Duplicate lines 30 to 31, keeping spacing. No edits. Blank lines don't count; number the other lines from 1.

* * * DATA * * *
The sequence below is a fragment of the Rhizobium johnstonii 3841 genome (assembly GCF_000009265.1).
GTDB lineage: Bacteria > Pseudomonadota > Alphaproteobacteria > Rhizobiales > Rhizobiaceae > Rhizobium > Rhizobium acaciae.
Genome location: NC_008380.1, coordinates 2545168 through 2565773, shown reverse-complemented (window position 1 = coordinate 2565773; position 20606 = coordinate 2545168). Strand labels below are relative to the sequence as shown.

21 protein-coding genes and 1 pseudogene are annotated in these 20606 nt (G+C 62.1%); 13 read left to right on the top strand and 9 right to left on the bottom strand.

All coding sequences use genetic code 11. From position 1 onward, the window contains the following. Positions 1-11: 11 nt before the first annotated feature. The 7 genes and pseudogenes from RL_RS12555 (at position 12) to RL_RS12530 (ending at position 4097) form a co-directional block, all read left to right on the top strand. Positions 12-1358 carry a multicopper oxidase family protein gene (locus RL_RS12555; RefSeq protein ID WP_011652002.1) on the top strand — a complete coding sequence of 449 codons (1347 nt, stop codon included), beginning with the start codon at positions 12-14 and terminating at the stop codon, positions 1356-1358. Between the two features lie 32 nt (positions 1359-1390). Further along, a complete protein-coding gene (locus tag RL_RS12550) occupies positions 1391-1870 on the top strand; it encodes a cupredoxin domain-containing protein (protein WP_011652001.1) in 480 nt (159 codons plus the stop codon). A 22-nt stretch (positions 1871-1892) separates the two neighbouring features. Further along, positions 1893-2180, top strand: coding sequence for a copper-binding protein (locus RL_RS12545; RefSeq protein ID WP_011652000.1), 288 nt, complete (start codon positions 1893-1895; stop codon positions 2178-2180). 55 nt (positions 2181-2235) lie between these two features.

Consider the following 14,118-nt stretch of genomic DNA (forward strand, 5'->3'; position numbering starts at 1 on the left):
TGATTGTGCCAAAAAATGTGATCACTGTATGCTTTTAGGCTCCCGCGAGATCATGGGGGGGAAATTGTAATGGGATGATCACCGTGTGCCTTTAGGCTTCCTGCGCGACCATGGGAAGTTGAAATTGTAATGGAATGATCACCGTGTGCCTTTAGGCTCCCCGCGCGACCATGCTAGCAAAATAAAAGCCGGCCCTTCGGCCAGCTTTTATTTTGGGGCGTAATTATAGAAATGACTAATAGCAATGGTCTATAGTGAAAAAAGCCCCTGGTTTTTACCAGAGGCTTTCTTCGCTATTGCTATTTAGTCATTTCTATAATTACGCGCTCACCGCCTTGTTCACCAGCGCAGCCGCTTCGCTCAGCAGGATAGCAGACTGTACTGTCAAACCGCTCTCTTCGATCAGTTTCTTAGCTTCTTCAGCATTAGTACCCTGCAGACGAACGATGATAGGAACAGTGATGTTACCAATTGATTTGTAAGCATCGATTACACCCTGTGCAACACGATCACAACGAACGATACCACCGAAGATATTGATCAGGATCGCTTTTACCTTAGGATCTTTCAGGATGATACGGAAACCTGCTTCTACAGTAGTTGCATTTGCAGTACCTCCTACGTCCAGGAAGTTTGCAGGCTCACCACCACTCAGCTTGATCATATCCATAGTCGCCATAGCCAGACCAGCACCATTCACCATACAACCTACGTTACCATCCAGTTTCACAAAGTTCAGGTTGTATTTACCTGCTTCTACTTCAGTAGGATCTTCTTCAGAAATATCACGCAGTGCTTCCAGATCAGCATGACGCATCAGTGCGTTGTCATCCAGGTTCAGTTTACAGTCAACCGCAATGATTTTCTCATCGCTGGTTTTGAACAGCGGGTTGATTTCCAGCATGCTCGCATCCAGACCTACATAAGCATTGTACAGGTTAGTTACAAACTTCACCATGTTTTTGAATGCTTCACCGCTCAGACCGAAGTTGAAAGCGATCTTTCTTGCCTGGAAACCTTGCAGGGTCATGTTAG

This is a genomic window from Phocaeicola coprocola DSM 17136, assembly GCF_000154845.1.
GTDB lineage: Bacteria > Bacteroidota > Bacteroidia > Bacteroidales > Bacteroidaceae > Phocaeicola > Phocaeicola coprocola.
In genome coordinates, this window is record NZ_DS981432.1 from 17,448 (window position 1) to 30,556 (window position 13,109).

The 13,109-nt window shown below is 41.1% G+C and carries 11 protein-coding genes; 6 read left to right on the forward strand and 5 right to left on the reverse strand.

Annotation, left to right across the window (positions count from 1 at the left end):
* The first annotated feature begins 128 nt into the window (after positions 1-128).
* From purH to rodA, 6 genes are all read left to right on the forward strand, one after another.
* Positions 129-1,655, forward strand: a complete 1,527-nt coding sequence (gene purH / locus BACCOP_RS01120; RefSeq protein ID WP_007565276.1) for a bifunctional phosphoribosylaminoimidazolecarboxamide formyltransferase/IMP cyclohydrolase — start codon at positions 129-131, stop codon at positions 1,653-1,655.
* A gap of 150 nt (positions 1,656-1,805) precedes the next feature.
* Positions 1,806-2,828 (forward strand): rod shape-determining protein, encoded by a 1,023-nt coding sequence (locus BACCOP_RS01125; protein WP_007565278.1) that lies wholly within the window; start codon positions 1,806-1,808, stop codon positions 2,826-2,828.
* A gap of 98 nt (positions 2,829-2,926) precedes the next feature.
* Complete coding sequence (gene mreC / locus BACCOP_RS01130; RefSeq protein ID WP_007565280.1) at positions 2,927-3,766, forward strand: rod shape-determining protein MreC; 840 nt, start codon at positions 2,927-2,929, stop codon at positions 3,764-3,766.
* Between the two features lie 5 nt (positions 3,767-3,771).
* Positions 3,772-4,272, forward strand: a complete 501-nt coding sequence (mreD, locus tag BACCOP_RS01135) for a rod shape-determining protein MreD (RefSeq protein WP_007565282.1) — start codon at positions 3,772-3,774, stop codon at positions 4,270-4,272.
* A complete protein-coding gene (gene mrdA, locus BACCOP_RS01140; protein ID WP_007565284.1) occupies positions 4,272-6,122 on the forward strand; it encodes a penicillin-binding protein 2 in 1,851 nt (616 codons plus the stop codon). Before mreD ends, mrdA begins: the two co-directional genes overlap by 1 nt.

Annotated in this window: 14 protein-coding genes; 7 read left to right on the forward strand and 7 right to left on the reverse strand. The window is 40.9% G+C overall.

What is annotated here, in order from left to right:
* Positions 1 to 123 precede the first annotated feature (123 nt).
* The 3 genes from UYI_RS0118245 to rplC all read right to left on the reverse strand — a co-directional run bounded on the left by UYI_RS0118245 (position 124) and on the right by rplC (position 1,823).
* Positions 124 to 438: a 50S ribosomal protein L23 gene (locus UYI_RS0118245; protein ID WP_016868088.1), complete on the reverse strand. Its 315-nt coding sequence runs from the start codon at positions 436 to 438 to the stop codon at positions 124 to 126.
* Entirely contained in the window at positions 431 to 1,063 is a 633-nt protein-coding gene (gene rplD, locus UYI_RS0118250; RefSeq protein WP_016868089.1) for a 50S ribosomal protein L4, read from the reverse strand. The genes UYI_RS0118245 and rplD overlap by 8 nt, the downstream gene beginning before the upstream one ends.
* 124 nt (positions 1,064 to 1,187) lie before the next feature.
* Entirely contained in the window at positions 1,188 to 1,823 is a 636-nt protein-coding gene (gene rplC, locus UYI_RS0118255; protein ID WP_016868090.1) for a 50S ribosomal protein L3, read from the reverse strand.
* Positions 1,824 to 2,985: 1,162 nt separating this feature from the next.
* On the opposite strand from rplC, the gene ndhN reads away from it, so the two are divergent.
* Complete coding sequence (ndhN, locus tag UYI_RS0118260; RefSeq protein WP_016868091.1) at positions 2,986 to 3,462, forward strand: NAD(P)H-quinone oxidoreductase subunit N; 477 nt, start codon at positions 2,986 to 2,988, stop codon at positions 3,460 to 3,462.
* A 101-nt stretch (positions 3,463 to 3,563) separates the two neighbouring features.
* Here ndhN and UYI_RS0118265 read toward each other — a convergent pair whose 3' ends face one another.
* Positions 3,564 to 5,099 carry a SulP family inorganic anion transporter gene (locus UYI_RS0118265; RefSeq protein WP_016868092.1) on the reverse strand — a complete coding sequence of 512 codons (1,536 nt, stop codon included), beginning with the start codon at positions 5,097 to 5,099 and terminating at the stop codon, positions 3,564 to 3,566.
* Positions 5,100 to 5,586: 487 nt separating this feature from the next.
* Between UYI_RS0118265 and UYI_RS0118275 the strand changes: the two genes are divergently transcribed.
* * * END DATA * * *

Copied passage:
* Entirely contained in the window at positions 1,188 to 1,823 is a 636-nt protein-coding gene (gene rplC, locus UYI_RS0118255; protein ID WP_016868090.1) for a 50S ribosomal protein L3, read from the reverse strand.
* Positions 1,824 to 2,985: 1,162 nt separating this feature from the next.